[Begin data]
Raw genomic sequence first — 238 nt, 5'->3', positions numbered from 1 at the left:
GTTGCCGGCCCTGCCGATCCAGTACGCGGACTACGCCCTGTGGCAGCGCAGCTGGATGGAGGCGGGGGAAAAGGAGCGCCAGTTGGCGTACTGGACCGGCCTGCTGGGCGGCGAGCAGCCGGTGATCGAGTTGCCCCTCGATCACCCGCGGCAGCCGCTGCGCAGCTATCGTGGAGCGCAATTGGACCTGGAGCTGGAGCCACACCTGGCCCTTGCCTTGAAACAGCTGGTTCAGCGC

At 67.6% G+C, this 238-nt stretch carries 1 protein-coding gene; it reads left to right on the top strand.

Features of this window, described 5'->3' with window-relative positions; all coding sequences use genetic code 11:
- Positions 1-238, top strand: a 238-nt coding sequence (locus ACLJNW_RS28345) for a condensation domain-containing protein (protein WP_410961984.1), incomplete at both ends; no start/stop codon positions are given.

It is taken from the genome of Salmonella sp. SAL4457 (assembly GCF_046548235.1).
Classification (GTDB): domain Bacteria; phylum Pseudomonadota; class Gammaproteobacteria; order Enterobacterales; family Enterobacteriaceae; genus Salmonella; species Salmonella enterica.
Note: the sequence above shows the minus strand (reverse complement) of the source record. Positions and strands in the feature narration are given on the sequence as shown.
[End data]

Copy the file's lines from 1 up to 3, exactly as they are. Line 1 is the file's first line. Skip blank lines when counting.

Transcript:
Raw genomic sequence first — 238 nt, 5'->3', positions numbered from 1 at the left:
GTTGCCGGCCCTGCCGATCCAGTACGCGGACTACGCCCTGTGGCAGCGCAGCTGGATGGAGGCGGGGGAAAAGGAGCGCCAGTTGGCGTACTGGACCGGCCTGCTGGGCGGCGAGCAGCCGGTGATCGAGTTGCCCCTCGATCACCCGCGGCAGCCGCTGCGCAGCTATCGTGGAGCGCAATTGGACCTGGAGCTGGAGCCACACCTGGCCCTTGCCTTGAAACAGCTGGTTCAGCGC

At 67.6% G+C, this 238-nt stretch carries 1 protein-coding gene; it reads left to right on the top strand.